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China looks to strengthen its strategic tie-ups in Middle East to replace US

beijingwalker

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China looks to strengthen its strategic tie-ups in Middle East to replace US
Feb 17, 2022 12:59 IST

Ottawa [Canada], February 17 (ANI): Finding it a "great opportunity", China is seeking to strengthen its strategic tie-ups in the Middle East in the fields of energy, technology, and infrastructure, as the United States is uprooting itself from the whole middle eastern region after investing heavily in the region.

In January this year alone, senior representatives from Arab countries including Saudi Arabia, Iran and Turkey, have visited China to discuss investments in security technology, infrastructure and energy resources including oil, a Canada-based think tank, International Forum for Rights and Security (IFFRAS) said on Wednesday.

Saudi Arabia's Faisal bin Farhan Al Saud was the first foreign minister who came come to China, as per IFFRAS.

A meeting between Faisal Al Saud and Wang Yi, Foreign Minister and State Councillor was held in Wuxi, Jiangsu province of East China on January 10 where the two nations expressed their great interest in each other's Marquee schemes such as "Vision 2030" and "Green Middle East" of Saudi Arabia and "Belt and Road Initiative" of China.

While other foreign Ministers who visited China last month were Kuwait's Sheikh Ahmad Nasser Al-Mohammad Al-Sabah, Oman's Sayyid BadrAlbusaidi and Bahrain's Dr Abdullatif bin Rashid Al-Zayani, IFFRAS reported adding that analysts believe that these meetings may pave the way for a China-GCC FTA (Free Trade Agreements).

Experts believe that these visits of Foreign Ministers might prove to be a symbiotic relationship where both China and the Middle East can develop mutual cooperation. Apart from physical visits, there have been many virtual meetings as well between the Arab nations and China.

To boost its relationship with the Middle East, China has also contributed greatly in COVID-19 pandemic times. China's pharmaceutical juggernaut, Sinopharm has developed a local COVID vaccine manufacturing plant in the KIZAD zone of UAE, according to IFFRAS.

Meanwhile, there have also been talks among China and Iran to revive the 2015 Iranian Nuclear Deal.

In a report by New York Times, analysts claim that in a larger picture, China's reluctance in engaging in regional politics unlike the US could prove to be deleterious for Sino-Arab relations.

 

beijingwalker

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China starts to sketch new Middle East architecture​

By CARICE WITTE AND DALE ALUF
FEBRUARY 18, 2022

XxjpsgC007447_20220110_PEPFN0A001.jpeg

Chinese Foreign Minister Wang Yi with Saudi Arabia's Foreign Minister Prince Faisal bin Farhan Al Saud in Jiangsu on January 10, 2022. Photo: Xinhua

As America recalibrates its terms of engagement with the Middle East, China has gradually been expanding its influence in ways that could alter the very character of the regional order.

The burst of diplomatic activity between China and Middle Eastern countries that garnered widespread media attention in January this year is emblematic of this trend.

At the same time, China wishes to portray itself as a different kind of great power. Shortly after the flurry of diplomatic activity, Chinese Foreign Minister Wang Yi told the press that “there is never a ‘power vacuum,'” in the Middle East “and there is no need of ‘patriarchy from outside.'”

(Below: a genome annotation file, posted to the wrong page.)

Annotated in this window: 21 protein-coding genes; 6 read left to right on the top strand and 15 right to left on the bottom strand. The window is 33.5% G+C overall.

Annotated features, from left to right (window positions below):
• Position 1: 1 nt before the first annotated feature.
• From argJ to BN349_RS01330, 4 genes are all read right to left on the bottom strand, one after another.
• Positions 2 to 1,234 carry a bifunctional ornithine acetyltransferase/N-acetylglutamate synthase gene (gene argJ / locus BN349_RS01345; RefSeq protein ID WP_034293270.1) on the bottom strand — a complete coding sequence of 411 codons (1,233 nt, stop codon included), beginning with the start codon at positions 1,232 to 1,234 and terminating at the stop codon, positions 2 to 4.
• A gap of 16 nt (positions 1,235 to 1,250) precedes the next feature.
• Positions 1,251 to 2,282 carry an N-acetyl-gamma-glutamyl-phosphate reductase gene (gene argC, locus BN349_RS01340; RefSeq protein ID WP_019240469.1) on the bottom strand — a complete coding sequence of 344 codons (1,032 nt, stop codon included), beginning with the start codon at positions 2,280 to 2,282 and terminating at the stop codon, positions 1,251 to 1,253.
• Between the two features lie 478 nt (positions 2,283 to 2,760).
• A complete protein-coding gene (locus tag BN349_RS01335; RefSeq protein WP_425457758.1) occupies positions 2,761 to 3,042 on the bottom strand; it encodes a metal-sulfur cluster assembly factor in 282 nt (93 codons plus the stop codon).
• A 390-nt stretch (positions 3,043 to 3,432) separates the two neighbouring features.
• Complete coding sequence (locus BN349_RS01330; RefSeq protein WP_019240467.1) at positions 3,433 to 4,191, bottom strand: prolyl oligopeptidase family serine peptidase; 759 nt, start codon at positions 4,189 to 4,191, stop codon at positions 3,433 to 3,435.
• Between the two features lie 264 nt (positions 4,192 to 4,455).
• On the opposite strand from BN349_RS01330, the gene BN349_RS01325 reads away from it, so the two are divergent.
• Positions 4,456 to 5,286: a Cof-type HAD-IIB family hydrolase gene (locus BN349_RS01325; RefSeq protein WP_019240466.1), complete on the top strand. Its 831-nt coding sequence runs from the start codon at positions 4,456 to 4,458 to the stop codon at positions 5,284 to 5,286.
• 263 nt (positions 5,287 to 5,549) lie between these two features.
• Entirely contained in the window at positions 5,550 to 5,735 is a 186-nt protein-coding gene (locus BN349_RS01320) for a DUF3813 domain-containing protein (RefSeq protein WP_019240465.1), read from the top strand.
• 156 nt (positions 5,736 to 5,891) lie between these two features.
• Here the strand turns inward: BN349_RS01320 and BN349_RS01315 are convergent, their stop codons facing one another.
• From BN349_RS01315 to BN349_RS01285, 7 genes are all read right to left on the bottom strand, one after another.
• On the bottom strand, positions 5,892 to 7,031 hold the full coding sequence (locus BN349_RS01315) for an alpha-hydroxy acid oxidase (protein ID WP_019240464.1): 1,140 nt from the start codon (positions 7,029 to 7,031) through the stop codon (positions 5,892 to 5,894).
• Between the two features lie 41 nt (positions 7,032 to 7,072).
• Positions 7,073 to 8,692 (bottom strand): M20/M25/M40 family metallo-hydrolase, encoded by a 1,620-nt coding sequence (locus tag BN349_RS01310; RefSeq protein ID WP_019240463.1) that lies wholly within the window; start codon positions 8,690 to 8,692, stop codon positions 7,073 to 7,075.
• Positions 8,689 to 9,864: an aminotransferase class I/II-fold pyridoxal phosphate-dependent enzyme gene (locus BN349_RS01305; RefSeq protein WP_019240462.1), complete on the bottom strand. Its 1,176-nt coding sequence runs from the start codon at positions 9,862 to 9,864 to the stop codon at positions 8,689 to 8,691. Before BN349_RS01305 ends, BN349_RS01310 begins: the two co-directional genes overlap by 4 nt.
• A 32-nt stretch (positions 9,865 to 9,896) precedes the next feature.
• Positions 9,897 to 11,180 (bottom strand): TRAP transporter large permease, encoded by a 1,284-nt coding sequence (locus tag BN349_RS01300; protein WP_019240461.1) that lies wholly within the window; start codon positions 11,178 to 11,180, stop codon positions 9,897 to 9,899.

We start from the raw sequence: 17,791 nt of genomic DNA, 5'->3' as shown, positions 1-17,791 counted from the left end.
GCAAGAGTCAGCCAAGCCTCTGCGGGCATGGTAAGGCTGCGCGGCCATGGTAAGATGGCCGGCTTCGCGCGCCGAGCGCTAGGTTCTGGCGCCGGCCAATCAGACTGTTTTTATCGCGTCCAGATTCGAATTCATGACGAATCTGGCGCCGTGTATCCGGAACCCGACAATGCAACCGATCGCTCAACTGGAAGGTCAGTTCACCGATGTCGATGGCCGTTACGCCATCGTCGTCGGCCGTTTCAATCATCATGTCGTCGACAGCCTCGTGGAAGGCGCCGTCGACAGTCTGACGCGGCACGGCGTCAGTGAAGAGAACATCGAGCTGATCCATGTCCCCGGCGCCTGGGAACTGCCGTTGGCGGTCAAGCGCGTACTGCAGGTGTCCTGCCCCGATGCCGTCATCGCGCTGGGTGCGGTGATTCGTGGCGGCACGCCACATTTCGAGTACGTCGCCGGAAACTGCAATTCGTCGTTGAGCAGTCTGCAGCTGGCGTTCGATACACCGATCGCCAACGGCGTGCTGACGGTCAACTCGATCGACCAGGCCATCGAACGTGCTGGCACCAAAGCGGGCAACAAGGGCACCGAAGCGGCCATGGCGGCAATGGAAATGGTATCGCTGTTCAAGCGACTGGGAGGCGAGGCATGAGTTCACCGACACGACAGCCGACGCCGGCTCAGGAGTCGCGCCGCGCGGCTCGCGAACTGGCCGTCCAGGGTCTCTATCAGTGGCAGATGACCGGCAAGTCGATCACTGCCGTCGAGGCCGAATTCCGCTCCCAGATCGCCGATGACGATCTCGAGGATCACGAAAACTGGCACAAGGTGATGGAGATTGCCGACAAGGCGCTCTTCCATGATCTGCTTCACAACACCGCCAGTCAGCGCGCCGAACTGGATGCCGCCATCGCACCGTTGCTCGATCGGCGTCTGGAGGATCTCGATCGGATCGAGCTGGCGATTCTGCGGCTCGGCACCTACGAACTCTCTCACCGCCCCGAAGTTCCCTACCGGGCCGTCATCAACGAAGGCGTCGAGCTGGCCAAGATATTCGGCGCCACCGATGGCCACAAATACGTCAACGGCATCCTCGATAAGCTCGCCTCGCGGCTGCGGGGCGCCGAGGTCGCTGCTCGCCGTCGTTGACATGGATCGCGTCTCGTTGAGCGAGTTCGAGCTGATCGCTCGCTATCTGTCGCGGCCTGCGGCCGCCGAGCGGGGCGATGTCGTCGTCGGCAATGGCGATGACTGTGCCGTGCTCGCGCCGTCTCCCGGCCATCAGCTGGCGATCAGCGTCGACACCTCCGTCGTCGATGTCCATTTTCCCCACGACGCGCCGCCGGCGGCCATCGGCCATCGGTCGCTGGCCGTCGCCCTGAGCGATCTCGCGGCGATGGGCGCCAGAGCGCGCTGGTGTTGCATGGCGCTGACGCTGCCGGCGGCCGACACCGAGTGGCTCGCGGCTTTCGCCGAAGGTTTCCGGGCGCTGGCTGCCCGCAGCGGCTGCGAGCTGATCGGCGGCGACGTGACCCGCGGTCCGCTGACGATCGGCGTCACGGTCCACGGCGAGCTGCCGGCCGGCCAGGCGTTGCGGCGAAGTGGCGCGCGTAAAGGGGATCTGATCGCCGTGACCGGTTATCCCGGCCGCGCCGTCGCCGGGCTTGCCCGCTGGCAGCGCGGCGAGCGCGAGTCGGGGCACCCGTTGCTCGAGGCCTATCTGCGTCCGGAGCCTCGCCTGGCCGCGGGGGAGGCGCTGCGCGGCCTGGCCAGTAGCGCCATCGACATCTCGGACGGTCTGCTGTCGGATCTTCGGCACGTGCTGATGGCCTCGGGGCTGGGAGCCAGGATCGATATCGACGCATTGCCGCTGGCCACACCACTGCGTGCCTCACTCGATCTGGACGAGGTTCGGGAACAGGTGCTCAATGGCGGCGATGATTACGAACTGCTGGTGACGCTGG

Wang was sure to mention that “the region is suffering from long-existing unrest and conflicts due to foreign interventions,” alluding to the long-held belief among Chinese officials and policymakers that America’s presence in the region has been a destabilizing force.

China’s state-led media apparatus has been helping to reinforce these perceptions. In a Global Times article covering recent developments between China and the region, Zhang Han wrote that “the US continuously cultivates the region for its own interests and plants the seeds of democracy, creating chaos and conflicts.” By contrast, “China has no enemies, only friends in Middle East,” proclaimed Zhang.

Chinese officials have traditionally been reluctant to challenge the US in the Middle East, primarily because America has been providing the security protecting China’s interests. Against the backdrop of renewed great power competition and the perception that the US is withdrawing its security support, Beijing’s calculations seem to have changed.

Being scholars of history, Chinese officials have long been wary not to get sucked into what many on the mainland view as a “chaotic and dangerous graveyard burying empires.” China’s approach to the region has accordingly been consistently cautious, drawing on the principles of strategic hedging. Beijing has sought to foster cordial relations with all countries in the region, establish deep economic ties, garner political capital and gradually accrue leverage and influence.

map1.png
Interests run deep

Beijing’s interests in the region today run deep. China depends on the Middle East to secure roughly half the energy it needs to fuel its continuous development and is increasingly relying on countries like Qatar to ensure a steady supply of natural gas to the mainland.

The East Asian giant’s trade with the Gulf states surpassed $200 billion last year, making it the leading partner for the oil-rich region. Meanwhile, it’s estimated that as much as 60% of China’s exports to Middle Eastern countries transits the United Arab Emirates.

Over in the Levant, China is the largest source of imports for Egypt, Israel and Lebanon, and the second largest for Turkey, Syria, and Jordan. In just two decades, the value of China’s exports to these six countries increased almost twelve-fold, from $4.2 billion in 2000 to $53.4 billion in 2020.

Countries across the region have enlisted the likes of Huawei and Alibaba to construct everything from smart cities and renewable energy infrastructure to fifth-generation telecommunication networks.

As America withdrew its troops from Afghanistan in 2021, China doubled down on economic cooperation. According to a recent report on China’s Belt and Road Initiative investment by Fudan University’s Green Finance & Development Center, “Arab and Middle Eastern countries saw investment increase by about 360% and construction engagement increase by 116%” compared with 2020.